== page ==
Ed is right. The pelicans are amazing and beautiful birds and a great treasure for the City of Oceanside and its visitors. Pelicans can get up to an 8 foot wingspan and live up to 35 years in age and in addition to being very majestic they also have amazing skills which enable them to skim inches above the waters surface in addition to “dive bombing” into the water at nearly 30+ miles per hour to catch fish. I will never forget some of the shots I first took of pelicans on the Ocean Beach Pier 6 years ago and how in awe I was to see these huge birds going straight into the water from heights of up to 35 feet in the air. For a bird that weighs up to 35 pounds with an 8 foot wingspan, it is an amazing sight.
The people who come to watch and feed the pelicans include a wide age group and demographic. “I had a marine who just got back from Iraq who spent over an hour feeding the pelicans as therapy to get back to civilian life”, said Ed who sells bags of anchovies for $4.00 per bag. “Senior citizens, families and ordinary passers by all stop by the bait shop to buy anchovies for the pelicans.
As for myself, I spend a large time photographing the California coast and rarely, if ever, have I ever had so much fun going out on a photo shoot as I did hanging out with Charlie and his brown pelican friends on the Oceanside Pier.
The pelicans are a great treasure for the City of Oceanside and the general public who can get an upclose look at one of the most beatiful and majestic birds on the planet. It would be great to see the City of Oceanside to acknowledge Charlie and the other younger pelicans as a great resource for tourists and visitors of the area and set up a small roped off section to prevent harrassment of these birds.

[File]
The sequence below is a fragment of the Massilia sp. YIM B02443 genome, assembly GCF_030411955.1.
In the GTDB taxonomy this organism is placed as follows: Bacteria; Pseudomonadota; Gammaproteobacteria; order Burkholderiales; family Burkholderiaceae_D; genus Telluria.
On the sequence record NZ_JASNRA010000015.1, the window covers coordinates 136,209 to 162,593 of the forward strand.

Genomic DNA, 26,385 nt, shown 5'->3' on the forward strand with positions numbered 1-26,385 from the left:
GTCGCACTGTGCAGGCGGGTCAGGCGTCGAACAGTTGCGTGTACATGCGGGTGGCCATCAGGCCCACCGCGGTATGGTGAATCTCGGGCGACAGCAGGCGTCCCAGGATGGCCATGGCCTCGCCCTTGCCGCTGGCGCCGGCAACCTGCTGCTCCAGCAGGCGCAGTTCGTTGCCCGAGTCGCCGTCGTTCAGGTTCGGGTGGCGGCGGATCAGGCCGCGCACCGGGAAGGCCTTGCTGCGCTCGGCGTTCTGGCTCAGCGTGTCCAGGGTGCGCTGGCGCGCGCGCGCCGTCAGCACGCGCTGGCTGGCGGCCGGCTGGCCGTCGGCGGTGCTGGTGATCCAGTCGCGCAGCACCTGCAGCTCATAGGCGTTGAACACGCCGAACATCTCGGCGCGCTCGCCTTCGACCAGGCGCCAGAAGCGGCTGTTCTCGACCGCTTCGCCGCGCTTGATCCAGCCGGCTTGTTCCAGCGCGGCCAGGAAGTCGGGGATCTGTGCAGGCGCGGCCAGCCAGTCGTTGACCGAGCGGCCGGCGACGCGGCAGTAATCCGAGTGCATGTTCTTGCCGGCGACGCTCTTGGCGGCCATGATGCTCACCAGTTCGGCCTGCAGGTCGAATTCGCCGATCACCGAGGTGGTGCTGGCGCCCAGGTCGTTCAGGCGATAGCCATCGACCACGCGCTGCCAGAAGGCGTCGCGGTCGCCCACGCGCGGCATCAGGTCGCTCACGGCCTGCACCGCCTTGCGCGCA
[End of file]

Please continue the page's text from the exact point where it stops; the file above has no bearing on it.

If you are looking for a great way to spend a morning or afternoon come check out Oceanside and the Oceanside Pier and meet Charlie and his other brown pelican friends. A $4.00 bag of anchovies will bring you a ton of laughs, fun and also some amazing photos. Don’t forget to say hello to Ed and his wife Pam and tell them you saw them on the SoCal Beaches Magazine blog. Of all the hundreds of articles I have ever shot along the California coastline in the last 7 years this experience I had with the pelicans on the Oceanside Pier rates as one of the BEST EVER!
Charlie is a great ambassador for pelicans everywhere showing that like any wild animal that they deserve respect and a place in our coastal community.
Cool Brown Pelican Facts
While the Brown Pelican is draining the water from its bill after a dive, gulls often try to steal the fish right out of its pouch. They sometimes even perch on the pelican’s head or back and reach in. The pelican itself, however, is not above stealing fish from other seabirds. It also follows fishing boats and hangs around piers for handouts.
- The Brown Pelican frequently lowers its head onto its shoulders with the bill open, pulls its head back, and stretches the pouch over its throat and neck. The exposed neck looks like a large lump sticking up out of the pouch.
- Unlike most birds, which warm their eggs with the skin of their breasts, pelicans incubate their eggs with their feet. They hold the eggs under the webs that stretch from the front toes to the hind toe, essentially standing on the eggs to warm them. This peculiar incubation method made them vulnerable to the effects of the pesticide DDT. The DDT made the eggshells thin, and the incubating parents frequently cracked their eggs.
- The Peruvian race of the Brown Pelican, found along the Pacific Coast of South America from southern Ecuador to Chile, is sometimes considered a separate species. It is larger than the other races, has fine white streaking on the feathers of the underparts, and has a blue pouch in the breeding season. Otherwise, it looks and acts like a Brown Pelican, found in similar coastal environments and plunge-diving for food.For more information on brown pelicans visit